MVP Watch: The NFL's Top Positional Performers (Week 13)

Tom Brady really has a knack for making this race anticlimactic.

Most other places use common metrics to tell you who the best player in the NFL is. We're better than that. In order to determine who the best player in the NFL is, we ask one simple question: who gains their team the most points? And to find out, numberFire likes to use a number called Net Expected Points. In a past top performers article, I gave this explanation for NEP:

Every single situation on the football field has an expected point value; that is, how many points an average team would be expected to score in that situation. For example, the Chiefs may be facing the Pittsburgh Steelers, with a third and two on the 50 yard line. That's a ton of variables, but luckily, numberFire has data from the past dozen years of every single play, so most situations have come up at least once. According to our data, an average team may be "expected" to score 1.23 (estimated number) points on that drive. However, Jamaal Charles reels off a 32-yard run to bring the Chiefs into the red zone, increasing the "expected" point value of the next play to 4.23 (still an estimated number) points. Jamaal Charles then gets credit for the difference, in this case 2.96 points, as his NEP total. That's Net Expected Points.

Since passing is often more efficient than running the ball, you'll often see running backs with negative NEP per play scores, meaning that they are losing their team expected points every time they touch the ball. Receivers and tight ends, meanwhile, will usually have high, positive NEP per play scores, since receivers don't touch the ball unless it's a high-yardage completion. Quarterbacks can be in the middle, either positive or negative: completions typically help their score, while incompletions lower it. So when you're looking at NEP, it's important to look at the numbers based on position.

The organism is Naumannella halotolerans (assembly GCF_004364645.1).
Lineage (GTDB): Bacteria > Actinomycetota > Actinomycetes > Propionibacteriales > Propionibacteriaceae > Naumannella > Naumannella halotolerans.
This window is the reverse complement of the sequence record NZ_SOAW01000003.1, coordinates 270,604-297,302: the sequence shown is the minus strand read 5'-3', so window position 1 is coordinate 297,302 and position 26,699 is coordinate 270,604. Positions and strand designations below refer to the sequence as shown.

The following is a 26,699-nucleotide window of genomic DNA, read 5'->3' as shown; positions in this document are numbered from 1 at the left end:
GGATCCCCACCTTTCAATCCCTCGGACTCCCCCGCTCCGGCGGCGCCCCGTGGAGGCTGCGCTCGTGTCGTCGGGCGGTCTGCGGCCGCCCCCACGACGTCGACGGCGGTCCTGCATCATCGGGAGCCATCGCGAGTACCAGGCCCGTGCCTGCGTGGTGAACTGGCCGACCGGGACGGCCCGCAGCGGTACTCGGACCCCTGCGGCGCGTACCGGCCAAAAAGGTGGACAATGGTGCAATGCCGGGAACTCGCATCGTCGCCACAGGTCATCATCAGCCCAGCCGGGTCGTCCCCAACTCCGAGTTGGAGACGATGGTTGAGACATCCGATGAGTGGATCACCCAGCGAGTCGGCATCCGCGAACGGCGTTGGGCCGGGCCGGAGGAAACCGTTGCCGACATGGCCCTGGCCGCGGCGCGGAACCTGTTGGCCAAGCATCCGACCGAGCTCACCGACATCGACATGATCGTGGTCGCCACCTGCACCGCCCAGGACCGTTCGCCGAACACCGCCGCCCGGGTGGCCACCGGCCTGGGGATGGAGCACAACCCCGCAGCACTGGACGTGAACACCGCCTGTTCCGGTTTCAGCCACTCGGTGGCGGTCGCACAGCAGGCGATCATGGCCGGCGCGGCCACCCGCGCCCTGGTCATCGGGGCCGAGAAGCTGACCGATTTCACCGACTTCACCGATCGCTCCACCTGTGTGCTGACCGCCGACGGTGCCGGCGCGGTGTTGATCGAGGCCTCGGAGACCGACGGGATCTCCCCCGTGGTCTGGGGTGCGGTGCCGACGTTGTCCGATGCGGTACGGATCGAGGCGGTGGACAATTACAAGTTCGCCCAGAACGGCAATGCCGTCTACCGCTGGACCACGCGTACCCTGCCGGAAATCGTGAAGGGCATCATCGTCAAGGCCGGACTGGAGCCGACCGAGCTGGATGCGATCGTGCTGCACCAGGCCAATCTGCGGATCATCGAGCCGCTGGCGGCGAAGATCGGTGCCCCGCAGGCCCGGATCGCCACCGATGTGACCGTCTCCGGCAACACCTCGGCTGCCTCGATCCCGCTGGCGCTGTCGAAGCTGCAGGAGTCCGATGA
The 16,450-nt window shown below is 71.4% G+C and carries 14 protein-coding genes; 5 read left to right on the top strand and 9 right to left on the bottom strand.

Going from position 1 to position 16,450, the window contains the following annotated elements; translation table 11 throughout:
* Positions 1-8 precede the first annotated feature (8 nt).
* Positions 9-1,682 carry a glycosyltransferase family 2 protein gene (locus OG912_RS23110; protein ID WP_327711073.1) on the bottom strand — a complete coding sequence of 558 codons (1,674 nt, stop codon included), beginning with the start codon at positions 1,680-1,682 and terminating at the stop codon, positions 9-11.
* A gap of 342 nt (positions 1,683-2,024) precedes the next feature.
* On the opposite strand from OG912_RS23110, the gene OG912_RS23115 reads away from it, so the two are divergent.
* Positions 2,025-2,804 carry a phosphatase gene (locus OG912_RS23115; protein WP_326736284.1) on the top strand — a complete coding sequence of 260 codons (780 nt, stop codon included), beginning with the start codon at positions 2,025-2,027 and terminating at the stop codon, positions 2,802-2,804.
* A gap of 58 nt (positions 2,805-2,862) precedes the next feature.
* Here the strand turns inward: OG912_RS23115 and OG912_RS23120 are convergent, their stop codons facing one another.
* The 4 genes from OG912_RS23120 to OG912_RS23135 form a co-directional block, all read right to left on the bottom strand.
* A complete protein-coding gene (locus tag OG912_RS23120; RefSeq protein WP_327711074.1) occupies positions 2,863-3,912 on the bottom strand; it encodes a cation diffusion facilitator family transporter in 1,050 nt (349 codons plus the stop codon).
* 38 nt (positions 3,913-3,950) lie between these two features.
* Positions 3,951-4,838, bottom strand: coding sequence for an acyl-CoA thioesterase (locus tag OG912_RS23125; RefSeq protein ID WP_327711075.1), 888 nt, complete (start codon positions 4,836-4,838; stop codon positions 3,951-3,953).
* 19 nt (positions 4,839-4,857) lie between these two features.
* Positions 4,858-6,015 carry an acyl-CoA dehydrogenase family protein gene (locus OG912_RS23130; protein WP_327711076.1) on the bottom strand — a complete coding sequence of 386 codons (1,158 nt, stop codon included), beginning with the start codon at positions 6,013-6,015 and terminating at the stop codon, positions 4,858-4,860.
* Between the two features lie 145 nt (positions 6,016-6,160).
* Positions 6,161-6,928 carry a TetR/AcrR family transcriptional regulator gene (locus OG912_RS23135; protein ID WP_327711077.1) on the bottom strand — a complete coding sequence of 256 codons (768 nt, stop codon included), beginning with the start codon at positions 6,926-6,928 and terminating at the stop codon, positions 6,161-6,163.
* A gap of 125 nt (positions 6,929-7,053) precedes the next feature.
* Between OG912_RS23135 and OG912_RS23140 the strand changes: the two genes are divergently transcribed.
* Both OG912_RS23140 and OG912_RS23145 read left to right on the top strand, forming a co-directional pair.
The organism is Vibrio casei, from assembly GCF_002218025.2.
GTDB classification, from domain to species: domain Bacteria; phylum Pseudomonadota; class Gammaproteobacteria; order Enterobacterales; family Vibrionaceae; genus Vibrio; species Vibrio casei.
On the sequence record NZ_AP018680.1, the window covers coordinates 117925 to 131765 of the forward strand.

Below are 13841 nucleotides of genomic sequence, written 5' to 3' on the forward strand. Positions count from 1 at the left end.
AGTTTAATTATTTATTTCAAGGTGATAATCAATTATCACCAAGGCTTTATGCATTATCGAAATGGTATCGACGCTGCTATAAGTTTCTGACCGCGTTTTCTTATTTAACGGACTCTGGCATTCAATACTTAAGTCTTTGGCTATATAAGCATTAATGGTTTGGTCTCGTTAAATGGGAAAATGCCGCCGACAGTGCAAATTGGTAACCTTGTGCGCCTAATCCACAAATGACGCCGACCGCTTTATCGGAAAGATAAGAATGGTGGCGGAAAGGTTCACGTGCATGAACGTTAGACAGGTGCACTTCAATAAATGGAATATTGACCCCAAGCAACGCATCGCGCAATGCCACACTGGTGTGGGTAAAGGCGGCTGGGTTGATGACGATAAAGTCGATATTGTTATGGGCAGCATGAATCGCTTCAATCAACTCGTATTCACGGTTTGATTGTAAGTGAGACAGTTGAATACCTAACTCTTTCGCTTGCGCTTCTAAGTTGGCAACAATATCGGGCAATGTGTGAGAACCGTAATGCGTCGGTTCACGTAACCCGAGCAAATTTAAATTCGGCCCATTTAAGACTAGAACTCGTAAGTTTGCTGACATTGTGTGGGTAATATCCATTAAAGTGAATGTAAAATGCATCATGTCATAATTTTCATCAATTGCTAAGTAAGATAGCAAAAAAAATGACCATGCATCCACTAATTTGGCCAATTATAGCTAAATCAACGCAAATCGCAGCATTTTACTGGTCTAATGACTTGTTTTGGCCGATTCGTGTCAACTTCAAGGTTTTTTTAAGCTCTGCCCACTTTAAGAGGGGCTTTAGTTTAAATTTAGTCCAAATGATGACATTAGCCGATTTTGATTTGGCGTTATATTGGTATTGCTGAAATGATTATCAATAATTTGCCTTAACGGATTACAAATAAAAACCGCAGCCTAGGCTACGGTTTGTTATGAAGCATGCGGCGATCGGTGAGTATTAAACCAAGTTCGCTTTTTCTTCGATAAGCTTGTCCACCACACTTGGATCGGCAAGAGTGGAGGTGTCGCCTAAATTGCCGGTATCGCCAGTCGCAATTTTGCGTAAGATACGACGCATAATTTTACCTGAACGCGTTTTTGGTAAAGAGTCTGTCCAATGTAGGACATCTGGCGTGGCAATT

And when you take a look at what the NEP numbers give us this week, it's starting to not even be a fun race anymore.

Top NFL Performances by NEP Through Week 12

Quarterbacks: Tom Brady - New England Patriots
Season Total NEP: 176.06
NEP per Pass: 0.35
Last Week: #1

So let me get this straight: Tom Brady only gains about five points above expectation for the Patriots this week, and he still has over a 40 NEP lead over his next closest competitor? This isn't even fun anymore. In his 12 games this season, Brady has averaged over two touchdowns per game (14.7 NEP) greater than expectation for the New England Patriots, easily the highest average in the league. To put that in perspective, the Patriots currently sit at 9-3. Of those nine wins, four were a margin of victory of two touchdowns or less.